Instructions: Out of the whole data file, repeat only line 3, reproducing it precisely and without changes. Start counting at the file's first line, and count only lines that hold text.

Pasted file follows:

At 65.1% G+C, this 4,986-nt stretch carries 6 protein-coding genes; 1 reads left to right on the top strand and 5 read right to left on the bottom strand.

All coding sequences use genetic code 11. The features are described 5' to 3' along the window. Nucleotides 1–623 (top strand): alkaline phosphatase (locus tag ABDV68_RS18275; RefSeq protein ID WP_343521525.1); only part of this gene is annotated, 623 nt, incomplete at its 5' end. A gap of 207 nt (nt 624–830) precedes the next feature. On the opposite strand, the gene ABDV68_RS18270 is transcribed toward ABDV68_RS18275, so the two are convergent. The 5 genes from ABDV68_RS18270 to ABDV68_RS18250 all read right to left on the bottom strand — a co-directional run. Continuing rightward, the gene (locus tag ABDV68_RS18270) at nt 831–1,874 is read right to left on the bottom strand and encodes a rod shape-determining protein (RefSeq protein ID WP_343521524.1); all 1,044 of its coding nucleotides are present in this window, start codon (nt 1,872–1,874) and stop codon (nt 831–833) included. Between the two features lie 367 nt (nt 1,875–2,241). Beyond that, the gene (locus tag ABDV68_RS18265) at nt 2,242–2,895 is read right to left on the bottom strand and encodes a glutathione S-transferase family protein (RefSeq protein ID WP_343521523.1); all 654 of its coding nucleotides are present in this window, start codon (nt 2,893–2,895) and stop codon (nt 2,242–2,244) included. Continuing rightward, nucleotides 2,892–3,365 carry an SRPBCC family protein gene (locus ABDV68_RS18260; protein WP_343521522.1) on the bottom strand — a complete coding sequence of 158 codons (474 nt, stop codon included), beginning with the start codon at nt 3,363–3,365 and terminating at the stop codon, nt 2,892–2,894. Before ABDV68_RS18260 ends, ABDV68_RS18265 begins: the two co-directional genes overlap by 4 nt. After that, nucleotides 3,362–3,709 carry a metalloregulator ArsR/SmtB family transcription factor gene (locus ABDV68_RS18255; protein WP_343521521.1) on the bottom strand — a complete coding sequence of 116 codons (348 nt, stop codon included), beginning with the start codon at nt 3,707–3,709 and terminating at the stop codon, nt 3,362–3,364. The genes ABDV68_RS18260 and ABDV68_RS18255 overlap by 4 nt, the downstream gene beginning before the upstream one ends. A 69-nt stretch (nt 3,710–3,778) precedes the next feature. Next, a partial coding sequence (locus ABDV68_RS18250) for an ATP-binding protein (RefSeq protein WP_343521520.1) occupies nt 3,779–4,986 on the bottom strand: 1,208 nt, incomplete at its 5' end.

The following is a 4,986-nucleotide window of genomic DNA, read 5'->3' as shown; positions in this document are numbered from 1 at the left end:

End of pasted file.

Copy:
The following is a 4,986-nucleotide window of genomic DNA, read 5'->3' as shown; positions in this document are numbered from 1 at the left end: